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Heidi A. Diefes-Dux is a Professor in the School of Engineering Education at Purdue University. She received her B.S. and M.S. in Food Science from Cornell University and her Ph.D. in Food Process Engineering from the Department of Agricultural and Biological Engineering at Purdue University. She is a member of Purdue’s Teaching Academy. Since 1999, she has been a faculty member within the First-Year Engineering Program, teaching and guiding the design of one of the required first-year engineering courses that engages students in open-ended problem solving and design. Her research focuses on the development, implementation, and assessment of modeling and design activities with authentic engineering contexts. She is currently a member of the educational team for the Network for Computational Nanotechnology (NCN).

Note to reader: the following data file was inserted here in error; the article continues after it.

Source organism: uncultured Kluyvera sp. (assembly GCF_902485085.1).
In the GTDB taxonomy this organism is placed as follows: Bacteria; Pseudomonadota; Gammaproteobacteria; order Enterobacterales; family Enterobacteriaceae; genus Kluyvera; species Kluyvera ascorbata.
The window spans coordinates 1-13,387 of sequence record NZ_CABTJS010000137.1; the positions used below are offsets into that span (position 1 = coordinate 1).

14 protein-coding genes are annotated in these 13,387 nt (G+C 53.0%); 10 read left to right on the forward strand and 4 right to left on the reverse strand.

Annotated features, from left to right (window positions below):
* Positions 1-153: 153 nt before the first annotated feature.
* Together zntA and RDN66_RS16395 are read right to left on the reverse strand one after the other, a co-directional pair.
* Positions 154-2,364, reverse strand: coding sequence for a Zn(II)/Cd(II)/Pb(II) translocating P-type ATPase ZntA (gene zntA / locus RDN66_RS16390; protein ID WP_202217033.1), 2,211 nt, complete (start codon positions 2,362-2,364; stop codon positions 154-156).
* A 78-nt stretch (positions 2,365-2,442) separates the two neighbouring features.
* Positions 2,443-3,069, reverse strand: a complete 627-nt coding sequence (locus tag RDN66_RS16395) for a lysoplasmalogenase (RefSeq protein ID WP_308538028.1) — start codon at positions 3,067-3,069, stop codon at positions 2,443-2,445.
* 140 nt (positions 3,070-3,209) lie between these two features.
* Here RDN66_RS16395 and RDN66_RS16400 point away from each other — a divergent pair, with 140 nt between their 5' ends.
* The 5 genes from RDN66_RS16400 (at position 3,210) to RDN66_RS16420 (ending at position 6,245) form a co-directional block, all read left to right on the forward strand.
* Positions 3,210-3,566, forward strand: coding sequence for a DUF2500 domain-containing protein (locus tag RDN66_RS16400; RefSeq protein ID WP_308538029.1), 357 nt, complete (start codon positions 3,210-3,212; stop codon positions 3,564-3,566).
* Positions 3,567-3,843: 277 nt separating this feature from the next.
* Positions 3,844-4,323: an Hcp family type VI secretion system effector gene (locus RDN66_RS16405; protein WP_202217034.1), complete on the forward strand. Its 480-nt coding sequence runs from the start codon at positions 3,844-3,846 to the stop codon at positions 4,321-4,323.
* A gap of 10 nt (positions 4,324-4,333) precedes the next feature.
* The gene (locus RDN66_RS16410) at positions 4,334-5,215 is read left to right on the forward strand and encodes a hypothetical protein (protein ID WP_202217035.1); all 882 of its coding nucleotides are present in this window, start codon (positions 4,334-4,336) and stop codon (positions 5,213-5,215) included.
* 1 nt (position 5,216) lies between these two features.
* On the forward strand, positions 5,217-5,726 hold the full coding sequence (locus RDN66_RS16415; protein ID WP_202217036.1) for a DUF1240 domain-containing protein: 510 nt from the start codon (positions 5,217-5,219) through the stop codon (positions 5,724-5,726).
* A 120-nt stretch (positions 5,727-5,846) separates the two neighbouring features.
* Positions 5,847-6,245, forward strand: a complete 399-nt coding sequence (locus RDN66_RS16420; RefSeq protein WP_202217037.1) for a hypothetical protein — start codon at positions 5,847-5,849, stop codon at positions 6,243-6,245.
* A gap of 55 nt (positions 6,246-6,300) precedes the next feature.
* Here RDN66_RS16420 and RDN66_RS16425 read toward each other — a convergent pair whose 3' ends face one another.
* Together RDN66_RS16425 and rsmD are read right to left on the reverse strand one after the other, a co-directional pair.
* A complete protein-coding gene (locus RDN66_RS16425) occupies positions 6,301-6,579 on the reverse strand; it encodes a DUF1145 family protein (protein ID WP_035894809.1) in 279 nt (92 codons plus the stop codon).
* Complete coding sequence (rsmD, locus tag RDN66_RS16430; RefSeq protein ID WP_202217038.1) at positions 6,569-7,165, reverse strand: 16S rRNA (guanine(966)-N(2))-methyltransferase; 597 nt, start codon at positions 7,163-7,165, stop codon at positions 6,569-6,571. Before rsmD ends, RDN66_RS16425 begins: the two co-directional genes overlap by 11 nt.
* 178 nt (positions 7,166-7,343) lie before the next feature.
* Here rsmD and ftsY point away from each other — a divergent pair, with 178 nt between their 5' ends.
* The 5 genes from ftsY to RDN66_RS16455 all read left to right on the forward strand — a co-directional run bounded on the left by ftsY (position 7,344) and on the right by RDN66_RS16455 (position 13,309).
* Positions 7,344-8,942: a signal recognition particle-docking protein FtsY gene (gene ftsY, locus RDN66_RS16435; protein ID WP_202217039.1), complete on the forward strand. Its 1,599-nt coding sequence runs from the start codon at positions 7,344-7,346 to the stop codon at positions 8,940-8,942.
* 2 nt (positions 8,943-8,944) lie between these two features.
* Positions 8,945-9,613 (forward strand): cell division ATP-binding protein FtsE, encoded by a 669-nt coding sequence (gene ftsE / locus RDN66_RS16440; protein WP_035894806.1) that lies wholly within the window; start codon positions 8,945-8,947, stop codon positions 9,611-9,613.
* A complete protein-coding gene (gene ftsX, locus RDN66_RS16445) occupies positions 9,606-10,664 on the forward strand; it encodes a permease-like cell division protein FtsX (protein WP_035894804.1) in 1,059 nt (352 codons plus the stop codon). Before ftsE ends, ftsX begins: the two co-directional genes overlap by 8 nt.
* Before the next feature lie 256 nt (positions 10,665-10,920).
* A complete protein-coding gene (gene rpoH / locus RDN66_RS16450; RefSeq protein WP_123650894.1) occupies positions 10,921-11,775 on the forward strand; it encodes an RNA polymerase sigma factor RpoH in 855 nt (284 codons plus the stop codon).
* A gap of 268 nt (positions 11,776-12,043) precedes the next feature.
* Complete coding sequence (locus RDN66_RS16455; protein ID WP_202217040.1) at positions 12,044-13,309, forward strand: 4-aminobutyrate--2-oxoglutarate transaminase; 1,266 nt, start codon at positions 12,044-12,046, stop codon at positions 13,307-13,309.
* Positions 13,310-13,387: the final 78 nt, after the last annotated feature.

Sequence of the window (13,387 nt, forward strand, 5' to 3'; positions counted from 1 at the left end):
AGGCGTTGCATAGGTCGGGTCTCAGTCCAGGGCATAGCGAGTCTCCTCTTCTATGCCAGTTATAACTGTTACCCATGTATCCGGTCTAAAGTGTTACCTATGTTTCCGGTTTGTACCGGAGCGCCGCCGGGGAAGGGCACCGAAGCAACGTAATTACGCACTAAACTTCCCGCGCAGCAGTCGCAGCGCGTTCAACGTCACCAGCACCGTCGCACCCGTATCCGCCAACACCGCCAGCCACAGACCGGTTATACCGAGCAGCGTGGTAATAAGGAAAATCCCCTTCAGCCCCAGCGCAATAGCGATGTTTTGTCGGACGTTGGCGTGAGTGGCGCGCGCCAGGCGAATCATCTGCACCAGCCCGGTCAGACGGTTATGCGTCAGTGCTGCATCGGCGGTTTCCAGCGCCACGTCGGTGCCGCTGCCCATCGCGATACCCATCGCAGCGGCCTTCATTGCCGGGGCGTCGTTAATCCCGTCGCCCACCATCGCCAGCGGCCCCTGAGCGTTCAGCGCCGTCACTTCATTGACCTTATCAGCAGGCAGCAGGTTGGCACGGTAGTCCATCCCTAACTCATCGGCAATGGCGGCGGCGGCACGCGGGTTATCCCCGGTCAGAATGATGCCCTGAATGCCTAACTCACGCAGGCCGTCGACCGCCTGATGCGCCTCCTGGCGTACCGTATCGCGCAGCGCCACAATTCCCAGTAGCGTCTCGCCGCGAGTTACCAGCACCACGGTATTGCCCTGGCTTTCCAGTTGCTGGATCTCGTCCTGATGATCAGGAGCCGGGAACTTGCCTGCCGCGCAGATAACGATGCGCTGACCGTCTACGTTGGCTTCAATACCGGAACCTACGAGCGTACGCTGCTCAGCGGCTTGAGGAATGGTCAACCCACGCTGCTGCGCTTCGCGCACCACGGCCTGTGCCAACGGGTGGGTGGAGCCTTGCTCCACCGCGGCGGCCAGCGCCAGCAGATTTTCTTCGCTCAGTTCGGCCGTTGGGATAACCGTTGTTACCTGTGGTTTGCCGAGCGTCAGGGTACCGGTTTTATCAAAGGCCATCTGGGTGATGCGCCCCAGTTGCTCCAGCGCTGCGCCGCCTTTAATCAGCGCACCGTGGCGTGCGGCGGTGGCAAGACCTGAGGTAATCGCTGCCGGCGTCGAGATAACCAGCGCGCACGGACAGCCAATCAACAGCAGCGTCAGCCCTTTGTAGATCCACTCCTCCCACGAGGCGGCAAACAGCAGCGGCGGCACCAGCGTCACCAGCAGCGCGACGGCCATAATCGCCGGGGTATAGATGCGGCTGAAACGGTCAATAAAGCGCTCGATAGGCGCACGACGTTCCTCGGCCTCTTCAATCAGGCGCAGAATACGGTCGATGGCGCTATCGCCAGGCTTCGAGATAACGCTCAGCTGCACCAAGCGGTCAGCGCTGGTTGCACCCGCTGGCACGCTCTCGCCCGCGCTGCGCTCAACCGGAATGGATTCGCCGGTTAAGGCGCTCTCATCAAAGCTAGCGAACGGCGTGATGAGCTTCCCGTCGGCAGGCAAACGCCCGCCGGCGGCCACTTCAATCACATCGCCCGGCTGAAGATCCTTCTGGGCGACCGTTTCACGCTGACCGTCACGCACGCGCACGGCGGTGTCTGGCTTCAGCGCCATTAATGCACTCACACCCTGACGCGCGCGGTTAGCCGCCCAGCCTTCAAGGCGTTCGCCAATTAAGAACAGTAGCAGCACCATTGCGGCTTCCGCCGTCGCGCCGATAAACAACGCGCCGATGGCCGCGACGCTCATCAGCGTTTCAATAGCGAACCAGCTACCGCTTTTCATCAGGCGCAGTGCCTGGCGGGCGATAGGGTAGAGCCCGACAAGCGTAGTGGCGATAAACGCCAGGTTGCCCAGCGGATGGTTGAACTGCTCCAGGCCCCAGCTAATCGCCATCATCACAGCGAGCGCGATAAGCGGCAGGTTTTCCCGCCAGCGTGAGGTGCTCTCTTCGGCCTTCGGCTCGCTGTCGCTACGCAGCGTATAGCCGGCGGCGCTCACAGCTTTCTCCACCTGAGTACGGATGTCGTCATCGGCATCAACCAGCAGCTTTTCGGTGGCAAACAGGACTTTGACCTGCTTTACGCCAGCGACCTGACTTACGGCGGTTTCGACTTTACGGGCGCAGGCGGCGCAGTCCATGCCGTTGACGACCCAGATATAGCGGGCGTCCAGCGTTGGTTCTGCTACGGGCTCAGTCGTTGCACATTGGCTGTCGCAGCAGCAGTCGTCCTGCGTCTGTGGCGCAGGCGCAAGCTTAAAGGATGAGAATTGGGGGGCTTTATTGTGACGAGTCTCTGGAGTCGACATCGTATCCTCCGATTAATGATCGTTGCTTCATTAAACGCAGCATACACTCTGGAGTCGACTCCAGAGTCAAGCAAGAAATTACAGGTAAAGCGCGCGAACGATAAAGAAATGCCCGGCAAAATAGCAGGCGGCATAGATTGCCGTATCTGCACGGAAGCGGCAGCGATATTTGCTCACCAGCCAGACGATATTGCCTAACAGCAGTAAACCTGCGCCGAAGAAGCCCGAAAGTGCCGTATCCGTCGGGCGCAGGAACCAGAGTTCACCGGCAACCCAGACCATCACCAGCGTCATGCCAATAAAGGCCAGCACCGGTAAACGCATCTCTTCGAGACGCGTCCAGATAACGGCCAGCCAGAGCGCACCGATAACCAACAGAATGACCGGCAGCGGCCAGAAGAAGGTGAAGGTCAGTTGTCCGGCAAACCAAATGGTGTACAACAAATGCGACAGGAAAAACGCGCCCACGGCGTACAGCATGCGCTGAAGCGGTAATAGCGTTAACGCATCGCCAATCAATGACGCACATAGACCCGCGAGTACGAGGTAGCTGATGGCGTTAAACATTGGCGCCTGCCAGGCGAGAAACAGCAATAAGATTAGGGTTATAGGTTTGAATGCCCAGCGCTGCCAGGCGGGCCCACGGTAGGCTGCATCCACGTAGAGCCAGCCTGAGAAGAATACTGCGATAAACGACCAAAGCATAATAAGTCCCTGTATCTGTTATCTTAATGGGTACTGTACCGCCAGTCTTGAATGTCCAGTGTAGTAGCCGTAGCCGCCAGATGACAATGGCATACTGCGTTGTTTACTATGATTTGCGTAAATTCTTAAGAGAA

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Yi Kong Purdue University, West Lafayette

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Yi Kong is a doctoral student in biology education and a graduate research assistant for the Network for Computational Nanotechnology (NCN) education research team at Purdue University. She received her M.S. in agriculture in Fishery Resources from Huazhong Agricultural University and B.S. in Biological Science from Shaanxi Normal University in China. Her research includes evaluating first-year engineering students’ communication of nanoscience concepts through project-based-learning activities.

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Krishna Madhavan Purdue University, West Lafayette